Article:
Childbirth is without a doubt one of the most intimate and rewarding life events you’ll ever experience. The days and weeks afterward, however, can be a time of immense physical exhaustion, mental fatigue, and emotional upheaval. Attempting to recover from the physical trauma of the labor and delivery while caring for a newborn baby around the clock is overwhelming for many mothers, and the resulting emotional turmoil can leave them moody, anxious, irritable, and even depressed.
Although the post-pregnancy period can be a joyous time for the entire family, you as the new mom must take extra special care to safeguard and nurture your emotional health and well-being during the days and weeks to follow. Read on for tips on how to love yourself and your baby on your postpartum journey.
Emotional Wellness Tips
Postpartum anxiety, depression, OCD, and other related issues aren’t just in your head: they’re real and serious clinical conditions that can turn into a full-blown crisis if ignored. Aside from following your physician’s orders, keep the following mental and emotional health tips in mind.
Don’t try to do it all
Many women carry around an exaggerated image of what a new mother is supposed to be, and often unfairly burden themselves with unrealistic expectations. Subsequently, if they’re not full of energy and vigor at the prospect of taking care of the baby and home at every hour of the day, they’ll beat themselves up for being a “bad” mother.
Don’t do this to yourself! Enlist the aid of your partner, grandparents, and other family members, who are usually more than happy to pitch in a helping hand. It really does take a village to raise a child. Whether it’s cleaning the house, preparing meals, running errands, or even watching the baby for short spells, the physical and emotional break from being able to catch your breath and not obsess over every little thing is priceless.
Take care of yourself
Although taking care of a baby is a full-time job itself, make sure you don’t neglect your own needs. Have your partner or family members briefly care for the baby while you unwind in a relaxing hot bath, or nap for a few precious hours. Additionally, eat enough healthy, satisfying meals to keep your strength and energy levels up.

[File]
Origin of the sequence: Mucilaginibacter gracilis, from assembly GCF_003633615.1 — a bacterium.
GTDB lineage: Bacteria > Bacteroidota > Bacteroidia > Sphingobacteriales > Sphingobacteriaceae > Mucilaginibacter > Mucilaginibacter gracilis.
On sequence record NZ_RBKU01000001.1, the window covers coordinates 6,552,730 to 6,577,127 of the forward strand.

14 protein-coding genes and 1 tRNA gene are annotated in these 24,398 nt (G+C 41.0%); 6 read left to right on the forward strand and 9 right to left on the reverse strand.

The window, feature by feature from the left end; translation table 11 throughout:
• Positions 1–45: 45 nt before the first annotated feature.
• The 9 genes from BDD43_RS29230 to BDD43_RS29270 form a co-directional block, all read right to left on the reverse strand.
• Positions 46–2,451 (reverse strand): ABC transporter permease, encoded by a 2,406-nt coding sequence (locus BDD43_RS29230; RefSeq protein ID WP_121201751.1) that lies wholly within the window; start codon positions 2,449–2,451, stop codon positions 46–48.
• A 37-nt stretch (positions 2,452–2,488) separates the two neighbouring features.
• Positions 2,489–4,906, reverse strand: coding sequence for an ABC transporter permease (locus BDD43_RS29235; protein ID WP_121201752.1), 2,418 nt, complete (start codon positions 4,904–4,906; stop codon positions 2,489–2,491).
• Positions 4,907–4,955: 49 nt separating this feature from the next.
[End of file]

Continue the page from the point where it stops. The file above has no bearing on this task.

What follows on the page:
If you’re dealing with a whirlwind of emotions, mental and physical fatigue, and anxiety, don’t try to be the brave trooper and keep it all bottled up. Let a trusted friend, family member, or your partner know what you’re going through. You can even join a local mother’s support group to talk with other new mothers about your experiences and feelings, as they’re likely facing similar challenges and will enjoy commiserating.
Get out of the house
If you’re experiencing cabin fever and feel like the walls are closing in, try to get out the house for a while and do a little shopping, or run some errands. Make sure you feel up to it before you venture outdoors, however. The fresh air and sunlight will do you good, and the time away from the baby and home will help re-energize you.
What did you do to relax before the little one came along? Curl up with a good book and a cup of tea? Roll out the yoga mat and plop down for some stretching? Listen to soothing music with a scented candle wafting through the air? Well, do those same things when you’re on a baby break, or if you can manage it, do them while baby is in tow. Mothers and babies are naturally tuned into each other’s emotional states, so if you’re relaxed and calm, baby will mostly like be as well.
These are just a few of the basic things you can do as a new mom to keep yourself mentally and emotionally on an even keel. The important thing is to realize that down periods and stressful moments are totally natural, and taking care of yourself is not being selfish. In fact, the more energetic and upbeat you are as a whole, the better mom you will be for your baby.
For more information about emotional wellness, contact www.Smile2Baby.com at 855-797-BABY.